More than four decades of revolution have resulted in Cuba's current institutional order, along with a series of events that marked the stages of its historical course: the establishment of a new political power that emerged from the rebellion against the dictatorship of Fulgencio Batista, the creation of a revolutionary government in 1959, the creation of a socialist system beginning in 1961, the re-institutionalization of the country in 1975 and the reforms of the 1990s. In each of the stages, the existing institutions were reformed or replaced, making it possible for the history of the revolution to be characterized in terms of its own institutional history.
The revolutionary and socialist character of the Cuban experience and historical objectives of national liberation, economic development, social justice and popular participation have determined its institutional order. In the same way, they have defined the primary functions of this ordering, some of which include:
* Guaranteeing the defense of the revolutionary order and its reproduction
* Promoting the social and economic development of the country
* Representing the interests of the majorities
* Promoting the participation of the population in the political, economic, civil and cultural spheres
This institutional order has been conceived and designed so that the attainment of its objectives and its main functions are achieved by the institutional system rather than its individual institutions. As a result, the policies that emanate from these institutions stem from the general strategies that are implemented at the level of the institutional system. It is from this perspective that we will examine the relationship between the changes that have taken place in the institutional order and Cuban social policy in the 1990s and 2000s.
Social policy has been and remains, since the experience of the Cuban revolution, a systemic strategy, and, thus, a political priority in all Cuban institutions. This social policy has been the primary mechanism of income redistribution, the basic quality-of-life factor of the population, the most important condition of social equalization and the fundamental source of population consensus.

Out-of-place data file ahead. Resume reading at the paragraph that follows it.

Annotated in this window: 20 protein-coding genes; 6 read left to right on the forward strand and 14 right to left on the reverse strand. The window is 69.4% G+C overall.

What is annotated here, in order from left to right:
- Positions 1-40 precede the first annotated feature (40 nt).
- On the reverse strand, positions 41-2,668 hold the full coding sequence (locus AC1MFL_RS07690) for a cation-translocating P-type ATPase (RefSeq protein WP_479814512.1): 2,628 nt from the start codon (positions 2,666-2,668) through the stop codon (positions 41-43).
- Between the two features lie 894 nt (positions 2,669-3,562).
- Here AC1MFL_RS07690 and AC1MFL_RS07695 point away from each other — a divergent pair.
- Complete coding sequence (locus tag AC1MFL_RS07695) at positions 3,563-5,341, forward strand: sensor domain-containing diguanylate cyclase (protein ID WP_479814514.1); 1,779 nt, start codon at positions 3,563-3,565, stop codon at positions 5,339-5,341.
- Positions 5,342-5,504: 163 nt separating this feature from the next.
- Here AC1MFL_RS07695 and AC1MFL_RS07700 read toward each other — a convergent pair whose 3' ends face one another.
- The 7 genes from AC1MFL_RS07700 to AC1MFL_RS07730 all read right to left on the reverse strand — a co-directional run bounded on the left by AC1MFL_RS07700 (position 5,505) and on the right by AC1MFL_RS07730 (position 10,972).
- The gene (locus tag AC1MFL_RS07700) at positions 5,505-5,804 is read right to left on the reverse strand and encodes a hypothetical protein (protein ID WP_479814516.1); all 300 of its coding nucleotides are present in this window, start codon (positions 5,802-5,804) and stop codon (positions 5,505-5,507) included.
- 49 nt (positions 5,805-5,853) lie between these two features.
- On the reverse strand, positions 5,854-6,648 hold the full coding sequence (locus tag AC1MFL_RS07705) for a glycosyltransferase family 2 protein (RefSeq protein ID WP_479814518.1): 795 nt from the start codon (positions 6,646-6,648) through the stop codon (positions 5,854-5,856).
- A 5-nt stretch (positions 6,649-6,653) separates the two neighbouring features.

The aim of this article is to analyze Cuban institutional development in its relation with the social policy of the revolution, particularly during the so-called "special period" between 1990 and 2000.
INSTITUTIONAL DEVELOPMENT AND SOCIAL POLICY
If we understand institutional development to be the adaptation of social institutions to the objectives and functions demanded by dominant social forces, we will notice that in its first three decades the Cuban experience exhibits a sustained institutional development of a socialist orientation. This process would be strongly conditioned by the United States' aggressions, economic embargo and military threat, by the influence of other socialist experiments and by the weight of state institutions in the whole of the system.
On the other hand, social policy would develop from its eminently public character, de-commercialization, the universalizing of its beneficiaries and budgetary financing. Early on, social policy was institutionalized via the creation of national systems of public service such as education, public healthcare, culture, sports, social security and assistance.
Economic institutions were tailored to the realization of this social policy, which was also recognized and treated hierarchically in the constitution of the republic, as well as in the projection of political institutions, such as the Cuban Communist Party (PCC).
This correlation between institutional development and social policy is one of the characteristics of the social order established by the revolution. Nevertheless, in the late 1980s, the institutional order exhibited some flaws, including: